The Use of Mitochondrial Replacement in IVF: A Call for Expansion
by Briana Gerena •
In 1978, the United Kingdom made history with the birth of the first baby conceived with the help of In Vitro Fertilization (IVF). Since then, IVF has helped countless people start a family who would otherwise have been unable to conceive. Thirty-six years later the UK is again announcing breakthroughs in the science of reproduction. Last fall, scientists in the United Kingdom announced that they would use mitochondrial replacement in the IVF process to remove the chances of a child being born with a mitochondrial disease. This advance in reproductive technology has yet to be accepted by the rest of the world, where regulations on artificial reproductive technologies may need to be amended for its use to be legalized.
Mitochondrial DNA and Diseases
During the normal process of fertilization, a potential child will receive equal amounts of nuclear DNA from its mother and father, while the entirety of the mitochondrial DNA is received from the mother. The majority of a person's genetic makeup is held within the nuclear DNA, whereas the mitochondrial section contains only 37 genes. Mitochondrial DNA, for a large part, provides power for cells to convert food into energy. The problem is that mitochondrial DNA can sometimes contain mutations that lead to mitochondrial diseases. These diseases can be severe, causing damage to areas of the body including the brain, heart, liver, and kidneys. Some are life threatening while others can lead to cognitive developmental delays, blindness, muscle pain, or seizures to name a few symptoms. If a mother has mutated mitochondrial DNA, it is a certainty that their child will be affected. Mitochondrial diseases effect up to one in every 6,000 children born in a year.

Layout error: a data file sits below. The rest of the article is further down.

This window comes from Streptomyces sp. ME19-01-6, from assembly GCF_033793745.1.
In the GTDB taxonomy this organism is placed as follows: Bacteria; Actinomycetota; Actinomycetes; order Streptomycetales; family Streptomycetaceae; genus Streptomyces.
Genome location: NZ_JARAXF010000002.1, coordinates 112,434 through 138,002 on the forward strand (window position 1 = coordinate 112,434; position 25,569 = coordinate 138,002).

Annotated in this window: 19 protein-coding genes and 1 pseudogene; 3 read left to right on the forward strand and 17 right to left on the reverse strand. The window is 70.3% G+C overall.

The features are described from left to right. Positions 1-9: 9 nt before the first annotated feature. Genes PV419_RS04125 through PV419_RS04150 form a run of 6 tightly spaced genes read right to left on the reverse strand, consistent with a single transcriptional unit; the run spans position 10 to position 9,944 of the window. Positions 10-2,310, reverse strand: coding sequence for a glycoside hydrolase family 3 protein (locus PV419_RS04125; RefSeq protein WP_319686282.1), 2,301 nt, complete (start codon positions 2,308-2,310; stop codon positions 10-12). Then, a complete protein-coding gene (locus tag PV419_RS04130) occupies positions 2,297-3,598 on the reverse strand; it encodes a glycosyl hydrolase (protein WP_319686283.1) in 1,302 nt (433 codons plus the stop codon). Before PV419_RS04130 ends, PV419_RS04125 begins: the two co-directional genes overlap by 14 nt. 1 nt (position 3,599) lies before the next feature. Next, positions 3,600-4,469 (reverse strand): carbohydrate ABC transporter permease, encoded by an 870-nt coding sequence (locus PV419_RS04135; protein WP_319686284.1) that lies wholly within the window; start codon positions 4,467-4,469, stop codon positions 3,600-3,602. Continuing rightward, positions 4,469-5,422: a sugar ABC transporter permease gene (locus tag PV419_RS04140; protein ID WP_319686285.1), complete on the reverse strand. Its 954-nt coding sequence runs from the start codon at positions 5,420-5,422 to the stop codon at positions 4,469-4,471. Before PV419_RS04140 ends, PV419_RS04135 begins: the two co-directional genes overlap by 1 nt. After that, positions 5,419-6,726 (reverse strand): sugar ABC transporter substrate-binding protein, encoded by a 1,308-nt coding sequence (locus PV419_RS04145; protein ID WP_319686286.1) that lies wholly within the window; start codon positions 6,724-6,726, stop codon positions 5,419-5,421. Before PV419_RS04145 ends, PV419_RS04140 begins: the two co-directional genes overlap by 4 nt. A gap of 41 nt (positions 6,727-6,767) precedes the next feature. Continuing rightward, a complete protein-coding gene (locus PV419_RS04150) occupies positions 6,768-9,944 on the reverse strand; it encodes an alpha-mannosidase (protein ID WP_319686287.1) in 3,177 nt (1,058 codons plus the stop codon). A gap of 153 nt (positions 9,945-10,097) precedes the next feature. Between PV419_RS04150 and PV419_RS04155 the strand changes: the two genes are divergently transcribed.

The Importance of Mitochondrial Replacement